Meal planning can help dancers build a supportive routine for their busy schedules. Dancers who meal plan are more likely to fuel sufficiently, which can reduce their risk for injury. But what does meal planning look like for dancers? And how can dancers, who already feel overwhelmed by food, learn how to meal plan in a way that’s fun and sustainable? This article will teach you how.
Healthy meal plans for dancers: quick start
Before we dive into what a dancer’s meal plan involves, here’s a quick starter guide to bookmark as you begin meal planning:
- Start with consistency: plan for at least 3 meals and 2 snacks throughout your day.
- Prioritize balance: this involves the 3 macronutrients at each meal and snack: protein, fat, and carbohydrates.
- Scan your body for feedback: what is its response after eating? Notice your fullness cues and when they begin to kick in.
- Assess your energy in class and after eating certain foods. Compare this to other foods.
- Always remember food flexibility: this makes room for variety in your day and week.
- Skip the comparative mindset. All dancers’ needs will vary. The amount of food your body needs will not be the same for another dancer.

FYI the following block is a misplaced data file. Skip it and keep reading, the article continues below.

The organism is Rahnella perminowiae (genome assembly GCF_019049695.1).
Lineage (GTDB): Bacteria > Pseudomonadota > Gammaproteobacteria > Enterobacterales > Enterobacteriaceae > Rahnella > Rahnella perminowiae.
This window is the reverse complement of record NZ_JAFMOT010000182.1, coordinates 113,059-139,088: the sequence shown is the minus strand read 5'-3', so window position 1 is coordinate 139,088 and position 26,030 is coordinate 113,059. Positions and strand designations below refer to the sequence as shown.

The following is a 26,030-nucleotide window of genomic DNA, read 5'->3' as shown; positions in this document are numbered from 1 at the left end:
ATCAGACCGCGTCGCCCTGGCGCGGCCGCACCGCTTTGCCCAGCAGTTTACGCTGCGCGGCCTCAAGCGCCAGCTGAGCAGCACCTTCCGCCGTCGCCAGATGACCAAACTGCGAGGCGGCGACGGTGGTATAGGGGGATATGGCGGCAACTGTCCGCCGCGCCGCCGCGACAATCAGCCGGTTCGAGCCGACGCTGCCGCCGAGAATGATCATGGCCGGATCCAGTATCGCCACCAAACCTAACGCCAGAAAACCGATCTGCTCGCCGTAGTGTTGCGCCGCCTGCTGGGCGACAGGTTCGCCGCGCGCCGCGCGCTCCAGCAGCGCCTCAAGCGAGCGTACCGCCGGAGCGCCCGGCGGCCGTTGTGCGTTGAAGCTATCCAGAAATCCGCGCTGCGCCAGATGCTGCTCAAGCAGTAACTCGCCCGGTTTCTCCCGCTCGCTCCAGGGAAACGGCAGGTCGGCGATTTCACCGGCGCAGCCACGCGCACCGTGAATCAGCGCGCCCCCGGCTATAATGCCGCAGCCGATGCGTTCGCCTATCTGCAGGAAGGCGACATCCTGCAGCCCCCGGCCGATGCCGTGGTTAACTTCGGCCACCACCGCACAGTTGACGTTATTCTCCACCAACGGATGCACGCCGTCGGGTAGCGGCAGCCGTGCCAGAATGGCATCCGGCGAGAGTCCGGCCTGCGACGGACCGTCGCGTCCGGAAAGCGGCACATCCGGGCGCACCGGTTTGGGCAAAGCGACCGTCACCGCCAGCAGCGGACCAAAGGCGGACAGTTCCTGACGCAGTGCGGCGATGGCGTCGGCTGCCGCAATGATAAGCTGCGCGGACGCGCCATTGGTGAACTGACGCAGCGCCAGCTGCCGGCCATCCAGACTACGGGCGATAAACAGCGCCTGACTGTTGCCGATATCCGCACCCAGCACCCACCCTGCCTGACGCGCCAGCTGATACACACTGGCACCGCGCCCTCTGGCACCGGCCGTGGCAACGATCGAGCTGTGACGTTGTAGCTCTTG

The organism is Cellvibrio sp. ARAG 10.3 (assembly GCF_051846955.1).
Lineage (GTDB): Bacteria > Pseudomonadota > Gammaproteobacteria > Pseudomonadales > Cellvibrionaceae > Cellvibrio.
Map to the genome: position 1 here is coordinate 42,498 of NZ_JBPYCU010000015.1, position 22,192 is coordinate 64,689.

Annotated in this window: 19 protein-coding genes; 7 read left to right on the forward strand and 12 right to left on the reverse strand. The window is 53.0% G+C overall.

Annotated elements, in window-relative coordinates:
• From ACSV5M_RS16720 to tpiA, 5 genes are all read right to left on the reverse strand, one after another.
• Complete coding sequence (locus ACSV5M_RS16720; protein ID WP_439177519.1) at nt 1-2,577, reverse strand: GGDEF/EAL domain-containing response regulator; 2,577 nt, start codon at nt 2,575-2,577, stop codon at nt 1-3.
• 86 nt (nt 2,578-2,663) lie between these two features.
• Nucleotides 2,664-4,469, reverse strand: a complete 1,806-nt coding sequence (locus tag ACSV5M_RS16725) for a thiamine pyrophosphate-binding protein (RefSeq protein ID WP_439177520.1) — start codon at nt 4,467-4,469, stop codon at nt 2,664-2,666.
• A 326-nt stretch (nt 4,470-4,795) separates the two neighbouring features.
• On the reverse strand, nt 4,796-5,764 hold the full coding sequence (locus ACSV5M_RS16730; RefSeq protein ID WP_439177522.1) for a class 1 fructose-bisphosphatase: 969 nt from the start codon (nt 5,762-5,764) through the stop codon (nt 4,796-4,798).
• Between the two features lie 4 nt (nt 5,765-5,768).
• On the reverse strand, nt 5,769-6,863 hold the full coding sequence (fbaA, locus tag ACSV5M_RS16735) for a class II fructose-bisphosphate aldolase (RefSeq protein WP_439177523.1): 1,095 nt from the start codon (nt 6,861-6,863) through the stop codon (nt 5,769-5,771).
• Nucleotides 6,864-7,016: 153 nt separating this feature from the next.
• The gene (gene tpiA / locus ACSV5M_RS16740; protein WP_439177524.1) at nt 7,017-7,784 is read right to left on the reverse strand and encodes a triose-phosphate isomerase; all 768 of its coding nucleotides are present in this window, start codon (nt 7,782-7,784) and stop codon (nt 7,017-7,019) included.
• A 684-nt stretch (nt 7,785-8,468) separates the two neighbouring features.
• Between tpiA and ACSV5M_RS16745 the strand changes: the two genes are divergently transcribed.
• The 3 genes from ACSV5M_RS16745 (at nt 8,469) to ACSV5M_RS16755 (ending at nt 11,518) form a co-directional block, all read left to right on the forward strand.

Meal plans for dancers: what’s involved?
Meal planning involves setting time aside to plan your day’s or week’s meals and snacks. For some, planning a week’s meals and snacks helps to make sure certain foods and ingredients are on hand. This helps with budgeting both time and money. to start, dancers can pick just one meal or 2-to-3 snacks to plan ahead for their day.
As a dancer, your approach to meal planning is individual. If you struggle to remember snacks throughout your day, then consider how you can plan ahead. If you struggle to find time for your lunch or dinner, then start there. This intention will be an integral first step in utilizing meal planning as a tool to optimize your dance training.
Should dancers meal plan?
Since dancers are at risk for disordered eating habits, those with a history of restrictive eating may benefit from meal planning as a way to provide external structure when interoceptive awareness (AKA innate hunger/fullness cues) is diminished. Think of it like a cast that is placed on a broken arm: meal planning offers temporary support to ensure that the body is adequately nourished while simultaneously allowing for internal healing. Years (even months!) of restrictive eating can damage our innate ability to feel and listen to hunger and fullness cues.
As mentioned earlier, busy schedules and high levels of physical activity can also result in intentional undereating. Creating a flexible daily meal plan assures that we are meeting our body’s primitive needs for nourishment while working to repair our instinctual clock.
Meal planning vs. meal tracking: there’s a difference
I’ve previously discussed the differences between meal planning and food journaling (read about them here). It’s important to decipher between these tools in order to ensure that your habit is helpful and not obsessive.